At the same time, the WESP report highlights positive developments surrounding environmental sustainability. For three consecutive years, global carbon emissions have stalled – positively reflecting renewable power growth, energy efficiency improvements, transitions from coal to natural gas and slower economic growth in some major emitters. But, the report also warns against waning commitments going forward.

Looking ahead, the report advocates for renewed global commitments to deeper international policy coordination in key areas, including aligning the multilateral trading system with the 2030 Agenda for Sustainable Development; expanding official development aid; supporting climate finance and clean technology transfer; and addressing the challenges posed by large movements of refugees and migrants.

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9th International Black Sea Symposium: Blue Growth as a driver for regional development




The International Centre for Black Sea Studies (ICBSS) organized successfully the 9th International Black Sea Symposium on Blue Growth as a driver for regional development, in Athens, on 20-21 March 2018.

In its ninth year, the International Black Sea Symposium (IBSS) built on the success and positive impact of its previous eight editions to bring together the next generation of stakeholders with an interest in the Black Sea area, focusing on blue growth, a long term strategy for sustainable development in the marine and maritime sectors.

Opening the Symposium, ICBSS Director General Mr. Georgios Mitrakos, highlighted the importance of coordinated action among all involved stakeholders that will allow for a result-oriented strategy and inclusive blue growth. To this end, as he noted, the aim of the 9th IBSS was to enable constructive dialogue and generate future synergies.

Keynote speech was delivered by the Secretary General of the BSEC Organisation, H.E. Ambassador Michael B. Christides. Opening his speech, Amb. Christides underlined “Growth was, is and will remain the objective of humans”. He continued stressing that, our adaptation to the continuously growing technological impact and innovation demands for joint cooperation and coordination. As he noted,“the BSEC Organisation has invested a lot of efforts in new realities” and will continue to support initiatives that aim to motivate the youth and “bring forward a new generation of stakeholders”.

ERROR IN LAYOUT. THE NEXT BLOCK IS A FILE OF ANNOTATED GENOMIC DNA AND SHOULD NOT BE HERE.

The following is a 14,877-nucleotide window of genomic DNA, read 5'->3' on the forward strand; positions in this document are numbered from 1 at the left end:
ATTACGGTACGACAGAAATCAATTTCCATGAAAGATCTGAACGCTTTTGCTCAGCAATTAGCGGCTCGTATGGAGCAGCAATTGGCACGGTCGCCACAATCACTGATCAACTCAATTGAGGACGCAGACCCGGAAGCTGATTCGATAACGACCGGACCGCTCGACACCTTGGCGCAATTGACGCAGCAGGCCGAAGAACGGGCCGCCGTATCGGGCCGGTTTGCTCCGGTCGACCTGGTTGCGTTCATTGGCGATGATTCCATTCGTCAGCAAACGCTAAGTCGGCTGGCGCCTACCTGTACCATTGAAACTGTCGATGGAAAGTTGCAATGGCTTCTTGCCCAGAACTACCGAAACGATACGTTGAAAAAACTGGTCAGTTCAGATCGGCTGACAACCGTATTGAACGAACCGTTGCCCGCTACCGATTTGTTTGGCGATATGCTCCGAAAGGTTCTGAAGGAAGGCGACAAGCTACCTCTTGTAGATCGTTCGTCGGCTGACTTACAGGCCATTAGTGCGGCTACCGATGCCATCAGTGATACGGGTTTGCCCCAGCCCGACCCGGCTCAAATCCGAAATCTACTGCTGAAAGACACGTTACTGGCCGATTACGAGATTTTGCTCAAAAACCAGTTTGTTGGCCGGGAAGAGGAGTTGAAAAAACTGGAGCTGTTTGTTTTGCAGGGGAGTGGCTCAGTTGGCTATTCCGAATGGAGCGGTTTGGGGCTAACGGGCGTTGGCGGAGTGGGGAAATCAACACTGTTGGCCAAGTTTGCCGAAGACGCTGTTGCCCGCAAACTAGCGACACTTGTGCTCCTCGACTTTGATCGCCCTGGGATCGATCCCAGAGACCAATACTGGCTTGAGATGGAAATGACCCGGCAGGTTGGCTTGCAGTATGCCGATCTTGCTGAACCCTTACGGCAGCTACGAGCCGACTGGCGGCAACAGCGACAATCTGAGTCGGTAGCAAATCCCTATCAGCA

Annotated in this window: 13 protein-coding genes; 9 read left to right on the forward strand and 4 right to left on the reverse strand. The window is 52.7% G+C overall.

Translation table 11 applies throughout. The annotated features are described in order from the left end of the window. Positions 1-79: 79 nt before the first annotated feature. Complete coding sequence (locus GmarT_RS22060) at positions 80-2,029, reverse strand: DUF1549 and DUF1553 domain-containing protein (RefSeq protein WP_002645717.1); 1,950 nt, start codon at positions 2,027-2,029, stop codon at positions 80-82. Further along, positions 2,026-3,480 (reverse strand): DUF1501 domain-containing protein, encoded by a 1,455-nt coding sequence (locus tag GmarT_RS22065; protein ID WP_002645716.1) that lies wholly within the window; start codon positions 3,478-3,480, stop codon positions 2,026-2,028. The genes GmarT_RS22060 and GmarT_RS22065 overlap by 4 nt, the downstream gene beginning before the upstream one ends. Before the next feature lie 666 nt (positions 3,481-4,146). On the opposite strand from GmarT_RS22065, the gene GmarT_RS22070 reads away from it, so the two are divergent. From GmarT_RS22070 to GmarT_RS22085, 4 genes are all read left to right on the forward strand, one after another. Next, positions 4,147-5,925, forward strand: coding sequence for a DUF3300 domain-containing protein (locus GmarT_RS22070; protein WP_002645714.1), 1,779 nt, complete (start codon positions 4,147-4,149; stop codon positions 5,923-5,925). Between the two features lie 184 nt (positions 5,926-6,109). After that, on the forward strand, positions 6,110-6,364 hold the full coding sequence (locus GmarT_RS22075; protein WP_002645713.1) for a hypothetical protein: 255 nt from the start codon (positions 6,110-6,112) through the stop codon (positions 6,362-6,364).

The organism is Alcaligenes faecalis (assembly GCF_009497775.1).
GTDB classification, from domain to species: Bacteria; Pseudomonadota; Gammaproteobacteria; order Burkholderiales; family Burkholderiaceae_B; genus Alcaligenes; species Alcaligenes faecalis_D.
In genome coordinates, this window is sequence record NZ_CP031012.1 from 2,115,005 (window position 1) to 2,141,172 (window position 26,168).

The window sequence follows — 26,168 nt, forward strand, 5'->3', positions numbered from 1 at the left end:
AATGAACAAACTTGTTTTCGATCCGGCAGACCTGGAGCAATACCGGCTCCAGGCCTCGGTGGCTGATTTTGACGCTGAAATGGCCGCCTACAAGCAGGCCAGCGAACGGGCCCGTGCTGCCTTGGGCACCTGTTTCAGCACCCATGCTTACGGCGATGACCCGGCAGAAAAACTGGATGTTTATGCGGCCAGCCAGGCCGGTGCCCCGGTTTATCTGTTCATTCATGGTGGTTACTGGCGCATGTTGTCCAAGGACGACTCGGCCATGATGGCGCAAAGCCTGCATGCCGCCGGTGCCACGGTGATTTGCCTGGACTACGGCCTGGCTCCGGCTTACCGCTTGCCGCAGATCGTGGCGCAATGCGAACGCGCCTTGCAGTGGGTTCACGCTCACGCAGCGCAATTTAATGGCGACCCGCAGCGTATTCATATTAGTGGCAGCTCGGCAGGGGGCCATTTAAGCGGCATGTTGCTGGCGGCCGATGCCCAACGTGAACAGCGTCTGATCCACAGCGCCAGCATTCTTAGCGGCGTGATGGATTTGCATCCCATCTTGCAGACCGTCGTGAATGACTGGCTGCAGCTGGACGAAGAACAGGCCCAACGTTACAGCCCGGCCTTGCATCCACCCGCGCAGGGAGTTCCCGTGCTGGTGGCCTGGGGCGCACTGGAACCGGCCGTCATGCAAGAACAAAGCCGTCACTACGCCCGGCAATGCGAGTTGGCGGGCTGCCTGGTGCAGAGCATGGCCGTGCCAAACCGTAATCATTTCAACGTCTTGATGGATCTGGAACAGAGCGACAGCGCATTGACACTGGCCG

The Symposium was developed in four targeted sessions, focusing on i) interregional cooperation and governance, ii) entrepreneurship and competitiveness, iii) investment in people, skills and services, and iv) knowledge and mitigation measures.

Within two days of interactive discussions, seventy participants, speakers and observers had the opportunity to network, to exchange knowledge and to form ideas for new joint projects related to sustainable blue growth in the wider Black Sea region.

Among the distinguished participants of the 9th IBSS were the Vice-Mayor of the Municipality of Piraeus, Mr. Petros Kokkalis, the Deputy Secretary General of PABSEC, Mr. Miltiadis Makrygiannis, the Honorary Consul of Italy in Piraeus, Capt. Mauro Renaldi, the first Secretary of the Embassy of Italy, Mr. Enrico Barbato, Senior Officials from the Embassies of the BSEC Member States in Athens and the Hellenic Ministry of Foreign Affairs, the Director of the Romanian Diplomatic Academy and Chairman of the ICBSS Board, Mr. Dan Petre, Mr. Leornardo Manzari, Director of the European Institute of EurAsian Dialogue in Italy, as well as policy-makers, academics, journalists, entrepreneurs, civil society representatives and researchers primarily from the countries of the wider Black Sea area and the EU member states.